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          16. I go through long period periods of non-writing (relative, I suppose, I’m always writing SOMETHING), when there’s nothing but embers. But my current project has me extremely excited and passionate again. It’s very ambitious and daunting. When something like this comes along, you study upon it, and then jump.
            Positivity is crucial, along with confidence and a clear vision. It doesn’t always happen, but when it does, great things can happen. Book sales are the least of my concerns… if they come, great! Ha… another starving artist, but hopefully a contented one. 🙂

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          17. Yes, I understand you! I’ve had projects show up literally out of thin air that were so enticing I didn’t dare say anything but yes. If they required a time comittmen, I had to sometimes remind myself along the way why I was doing it and that the reward- the completion would be worth it at the end of the road. I’m grateful for those types of challenges as they’ve stretched me and made me better at being me.
            At the same tim, I’d be lying if I didn’t say I’ve had my doubts too; doubts which froze me into indecisiveness and lost opportunity. You are right, positivity is key along with knowing some days staying in bed helps too! My biggest goals revolve around staying true to who I am, but being open enough to embrace change when I know it’s needed to evolve to the next level of me-ness.

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          18. Doubts are a big part of it, I agree. But think of all the great artists who were paralyzed with self-doubt. It’s — what? — a side-effect of art. Those without the passion don’t doubt, or struggle with the work. They move onto the next thing. I’ve struggled with doubt my whole life, and even gave up writing for a couple of years because the words sounded much better in my head than on the page. But I couldn’t give it up for good because… I don’t know why, but it’s important that I don’t. I’ve sold just over 30 copies of Ordinary Handsome in the last year and a half. Discouraged, sure, but not enough to stop me. The next one will be better because the talent grows with use. I think if you say it’s good, it is. Ultimately, you have the final word.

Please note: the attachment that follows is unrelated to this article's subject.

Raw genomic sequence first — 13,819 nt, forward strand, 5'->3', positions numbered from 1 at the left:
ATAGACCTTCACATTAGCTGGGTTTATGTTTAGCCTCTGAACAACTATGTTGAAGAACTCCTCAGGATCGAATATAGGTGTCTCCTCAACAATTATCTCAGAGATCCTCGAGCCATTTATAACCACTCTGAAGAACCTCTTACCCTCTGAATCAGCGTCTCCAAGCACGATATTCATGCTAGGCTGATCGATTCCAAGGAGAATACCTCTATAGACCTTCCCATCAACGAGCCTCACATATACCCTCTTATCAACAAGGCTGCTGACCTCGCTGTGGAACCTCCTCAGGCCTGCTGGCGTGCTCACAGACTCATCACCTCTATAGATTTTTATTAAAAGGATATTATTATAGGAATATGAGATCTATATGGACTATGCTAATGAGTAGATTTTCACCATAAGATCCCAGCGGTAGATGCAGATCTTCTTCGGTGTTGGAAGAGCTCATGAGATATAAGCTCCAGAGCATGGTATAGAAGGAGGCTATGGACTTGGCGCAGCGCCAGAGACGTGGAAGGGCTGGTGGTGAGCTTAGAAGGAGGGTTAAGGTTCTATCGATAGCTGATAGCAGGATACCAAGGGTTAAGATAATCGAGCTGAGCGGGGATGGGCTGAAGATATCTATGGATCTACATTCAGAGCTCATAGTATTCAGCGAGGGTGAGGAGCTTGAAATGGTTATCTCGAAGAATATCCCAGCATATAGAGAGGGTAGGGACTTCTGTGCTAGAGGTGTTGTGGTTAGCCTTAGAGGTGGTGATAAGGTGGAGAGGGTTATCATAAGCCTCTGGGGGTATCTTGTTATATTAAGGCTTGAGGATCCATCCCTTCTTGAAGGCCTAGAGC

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          19. Yes, I think many of us would be surprised to know some of the world’s greats struggled in one form or another with believing in their gifts; in their ability to translate what they imagined into a tangible, coherent work. It’s easy to see the Mona Lisa claiming a prominent spot in a well known gallery or museum (I saw her in the Louvre in Paris!) and not realize she wasn’t created in a single day. You say you got to a point of giving up your writing? I know that feeling too because I’ve been there more than once. Selling 30 copies of a book in a year can NEVER be the standard or value of your gift. It’s so much bigger than that and it’s STILL available, it’s still out there in the world where more than ever people from around the GLOBE can discover it, realize they relate to the story you’ve told, and wholly embrace it. Never stop believing in ‘Ordinarily Handsome’, Steven. Take a moment occasionally and breathe some new love its way. Why? Because you never know.

            I think of all the ways I like to express myself, I’m most critical of my writing. I can get so completely lost in the creation of a world, or a character, or the rush that comes when you know you’ve stepped aside and allowed the story to pour through your fingers, but then I can sometimes open the door to doubt and let it cripple the flow, the good vibes, the Muse’s gifts. It’s why I spoke to you of creating a new space just for writing. Perhaps I need to let it breathe on its own and I can enter that space unconcerned with word counts or opinions and just focus on craft, structure, the telling of a good story. Yes, that will eventually involve other people and I look want more of that experience too, but in the beginning just allowing the growth, the writing, the love of the craft to matter most… I think I could drum up some enthusiasm for a space like that and yes, again you’re right- ultimately, we have the final word!